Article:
In the age of digitalisation, having digital literacy as a part of your curriculum has become crucial in itself. In fact, the Covid-19 pandemic taught us that almost every field today can function on a virtual platform — albeit with minor glitches here and there! We spoke to Mr Nishant Rathi, founder & director at Neosoft, about his insights on the subject. Here's what he had to say:
1) Several initiatives have been taken to introduce coding to children at a very young age. Why, according to you, is it important as a skill for children?
Learning to code is a matter of basic literacy in this digital age. Kids today have grown up surrounded by technology. It is only natural for them to be proficient at taming it — and that is what coding is. Coding boosts linguistic skills, logic, reasoning power and builds problem-solving and resilience at a very young age. Thereby, it is a vital skill for kids that helps them prep for the future.
2) Do you think that schools today are equipped with resources to teach coding? If no, what should they be doing to amp it up?
Before the Industrial Revolution 1.0, only 10 per cent of schools taught maths — which, obviously, changed. The situation is remarkably similar for the Industrial Revolution 4.0 with respect to coding. With the advent of the 'Digital India' initiative, schools are now catching up with the shifting-paradigm and introduced digital literacy as a vital part of their curriculum. However, we are not there yet. Educational institutions will have to update their curriculums. They will need to focus on integrating current and advanced tools to learn and practice the technologies relevant today.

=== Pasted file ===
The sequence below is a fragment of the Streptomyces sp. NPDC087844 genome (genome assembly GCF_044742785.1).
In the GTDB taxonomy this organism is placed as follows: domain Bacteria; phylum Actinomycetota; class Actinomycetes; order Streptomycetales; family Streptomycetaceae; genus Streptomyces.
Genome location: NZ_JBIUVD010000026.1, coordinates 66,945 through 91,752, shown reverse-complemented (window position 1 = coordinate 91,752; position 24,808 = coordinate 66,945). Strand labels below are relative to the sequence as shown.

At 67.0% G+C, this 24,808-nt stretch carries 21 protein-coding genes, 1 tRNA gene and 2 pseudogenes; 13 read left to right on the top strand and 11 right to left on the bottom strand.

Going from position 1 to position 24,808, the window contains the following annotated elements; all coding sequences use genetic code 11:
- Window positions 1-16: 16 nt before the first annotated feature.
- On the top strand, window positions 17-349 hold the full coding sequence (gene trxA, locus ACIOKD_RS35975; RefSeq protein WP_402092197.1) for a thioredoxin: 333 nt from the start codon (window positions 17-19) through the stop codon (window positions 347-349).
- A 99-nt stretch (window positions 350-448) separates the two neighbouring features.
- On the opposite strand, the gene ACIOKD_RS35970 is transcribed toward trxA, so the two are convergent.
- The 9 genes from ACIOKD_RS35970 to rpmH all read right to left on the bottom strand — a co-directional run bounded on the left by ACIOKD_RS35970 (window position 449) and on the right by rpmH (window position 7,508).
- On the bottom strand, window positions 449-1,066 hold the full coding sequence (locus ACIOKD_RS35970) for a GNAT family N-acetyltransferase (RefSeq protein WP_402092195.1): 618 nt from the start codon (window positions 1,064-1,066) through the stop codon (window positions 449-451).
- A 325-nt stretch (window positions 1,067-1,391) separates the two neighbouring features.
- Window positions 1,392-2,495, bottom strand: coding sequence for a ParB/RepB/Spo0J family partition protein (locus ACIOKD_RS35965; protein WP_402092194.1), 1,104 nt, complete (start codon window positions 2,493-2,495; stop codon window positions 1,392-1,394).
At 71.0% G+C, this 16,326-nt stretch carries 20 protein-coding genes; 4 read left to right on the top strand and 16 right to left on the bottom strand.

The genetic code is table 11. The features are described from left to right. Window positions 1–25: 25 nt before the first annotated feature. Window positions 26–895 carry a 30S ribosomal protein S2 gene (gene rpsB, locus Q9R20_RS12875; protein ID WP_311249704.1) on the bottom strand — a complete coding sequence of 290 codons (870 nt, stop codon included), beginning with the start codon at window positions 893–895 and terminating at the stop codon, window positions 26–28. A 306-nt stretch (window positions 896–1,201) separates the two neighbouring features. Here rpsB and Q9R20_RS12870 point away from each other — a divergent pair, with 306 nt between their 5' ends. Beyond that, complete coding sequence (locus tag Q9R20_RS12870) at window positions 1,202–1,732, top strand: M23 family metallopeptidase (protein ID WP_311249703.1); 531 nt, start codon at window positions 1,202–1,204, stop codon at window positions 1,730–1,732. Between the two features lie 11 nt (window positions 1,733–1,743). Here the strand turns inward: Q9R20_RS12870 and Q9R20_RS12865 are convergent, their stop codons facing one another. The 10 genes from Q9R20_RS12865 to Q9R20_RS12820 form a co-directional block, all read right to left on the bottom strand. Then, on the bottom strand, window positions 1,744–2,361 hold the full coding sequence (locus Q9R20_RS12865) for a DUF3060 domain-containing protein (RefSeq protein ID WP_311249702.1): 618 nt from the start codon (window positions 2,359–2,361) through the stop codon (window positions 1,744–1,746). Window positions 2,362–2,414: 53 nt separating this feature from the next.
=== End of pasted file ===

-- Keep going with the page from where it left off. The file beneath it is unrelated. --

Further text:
3) How should students prepare themselves before opting to learn coding/programming?
Today, there is no lack of fun coding-based games and dedicated coding-learning apps for kids to get started. Most popular LMS platforms have a wide range and variety of courses designed specifically to teach coding to kids. Popular EdTech apps have visual and interactive lessons to introduce coding to kids, as well. Another trend to get kids started on coding is boot-camps that emphasise providing them with a hands-on learning experience.
4) Do you think coding is relevant to non-STEM subjects?
The jobs that are highly in demand today — in the field of analytics, AI, ML, AR, VR, and a lot more — didn't even exist 5-10 years ago. At the current pace with which technology is advancing, reports predict that 65 per cent of today's kids would be working in jobs that we cannot even visualise right now. However, most of them integrate with technology in some way or another. The ability to code doesn't just give you an edge in the IT sector; it also lends an edge to designing, marketing, analysis, business, infrastructure, finance, and most other non-technical fields.
5) What would be your advice to children who are interested in coding?
The Industrial Revolution 4.0 is already here, and we can only keep up with it or risk getting left behind with history. Coding is the prime language of this era — learning it, irrespective of your fields of interest in the future — is the only way to help you walk hand-in-hand with the advancing times.